To Be a Self-Forgetful Person

Yesterday, I was able to digest a 46-page book during an outing in the woods of Central PA. It was 4:30 AM. The “kayak krew” were all fast asleep, and so I quietly made my way to the front porch to read. It was just me and a singing whippoorwill waiting for the sun to rise.

The little book1 in my possession was The Freedom of Self Forgetfulness: The Path to True Christian Joy by Tim Keller. He’s the senior pastor of Redeemer Presbyterian Church in Manhattan, as well as VP of The Gospel Coalition.

Working from 1 Cor 3:21-4:7, Keller begins his book by describing the natural condition of the human ego. It is spiritual pride—the human heart attempting to build its identity around anything other than the one true God. And it is hard at work in the flesh of man. It is busy in a bad way. “It is always drawing attention to itself… competitiveness that is at the very heart of pride.”

The author seeks to help his readers understand this problem. He then offers the only solution available to mankind: the powerful gospel of Jesus Christ. For it is the only change-agent that can truly transform the person’s “sense of self-worth, his sense of self-regard and his identity.” This overcomer is maturing to the point that his life will be marked by a “gospel-humility.”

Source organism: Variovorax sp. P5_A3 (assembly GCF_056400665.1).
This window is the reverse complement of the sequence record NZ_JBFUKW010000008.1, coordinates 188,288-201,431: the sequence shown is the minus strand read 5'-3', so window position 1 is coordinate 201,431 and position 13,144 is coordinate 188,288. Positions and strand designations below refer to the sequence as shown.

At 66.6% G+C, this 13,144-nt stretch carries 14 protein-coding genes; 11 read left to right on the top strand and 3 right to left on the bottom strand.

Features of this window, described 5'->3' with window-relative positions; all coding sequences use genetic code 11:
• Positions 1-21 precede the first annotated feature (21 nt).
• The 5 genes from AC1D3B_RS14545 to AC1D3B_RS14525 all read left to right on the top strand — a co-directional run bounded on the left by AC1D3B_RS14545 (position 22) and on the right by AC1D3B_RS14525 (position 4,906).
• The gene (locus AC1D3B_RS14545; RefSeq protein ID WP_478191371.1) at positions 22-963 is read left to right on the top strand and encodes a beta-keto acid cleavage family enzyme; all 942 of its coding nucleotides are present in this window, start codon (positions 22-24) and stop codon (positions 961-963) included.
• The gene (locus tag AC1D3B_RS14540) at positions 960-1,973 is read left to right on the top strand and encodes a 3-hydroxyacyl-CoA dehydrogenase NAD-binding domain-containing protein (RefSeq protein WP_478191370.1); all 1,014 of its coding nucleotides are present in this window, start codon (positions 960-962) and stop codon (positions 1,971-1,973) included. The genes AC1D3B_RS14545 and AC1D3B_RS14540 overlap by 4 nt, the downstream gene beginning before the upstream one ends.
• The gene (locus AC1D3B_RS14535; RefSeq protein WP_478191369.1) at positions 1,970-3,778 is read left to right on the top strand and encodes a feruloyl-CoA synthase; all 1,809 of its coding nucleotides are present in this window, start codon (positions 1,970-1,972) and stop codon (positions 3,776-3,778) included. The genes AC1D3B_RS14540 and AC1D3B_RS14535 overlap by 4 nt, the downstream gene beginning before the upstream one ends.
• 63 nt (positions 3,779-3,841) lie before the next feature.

It is enormously important to recognize that a true believer, one who displays gospel-humility, will have “reached the place where his ego draws no more attention to itself than any other part of his body.” Keller rightly refuses to back down on this, committing a handful of pages to the heart of a Christian and his gospel-humility:

He has reached the place where he is not thinking about himself anymore. When he does something wrong [“woe is me!”] or something good [“look at me!”], he does not connect it to himself anymore.

C.S. Lewis in Mere Christianity makes a brilliant observation about gospel-humility at the very end of his chapter on pride. If we were to meet a truly humble person… we would never come away from meeting them thinking they were humble. They would not be always telling us they were a nobody (because a person who keeps saying they are a nobody is actually a self-obsessed person).

51eREIpo6pL._SX307_BO1,204,203,200_The thing we would remember from meeting a truly gospel-humble person is how much they seemed to be totally interested in us. Because the essence of gospel-humility is not thinking more of myself or thinking less of myself, it is thinking of myself less… The blessed rest that only self-forgetfulness brings.

True gospel-humility means an ego that is not puffed up but filled up. This is totally unique. Are we talking about high self-esteem? No. So is it low self-esteem? Certainly not. It is not about self-esteem… It does not draw attention to itself.

There’s much more to reflect on from this punchy little piece. Pick it up and pray as the psalmist did in Psa 139:23-24, “Search me, O God, and know my heart; try me and know my anxious thoughts; and see if there be any hurtful way in me, and lead me in the everlasting way.”

Are we looking for our self-worth and a sense of identity in wrong (and worldly) places? Or do our words and deeds demonstrate a transformed sense of gospel-humility? This read gives us much to consider. We need to strive towards the marks of a supernaturally changed heart. This person is a self-forgetful person.


 Keller, Timothy. The Freedom of Self Forgetfulness: The Path to True Christian Joy (Leyland: 10Publishing, 2016).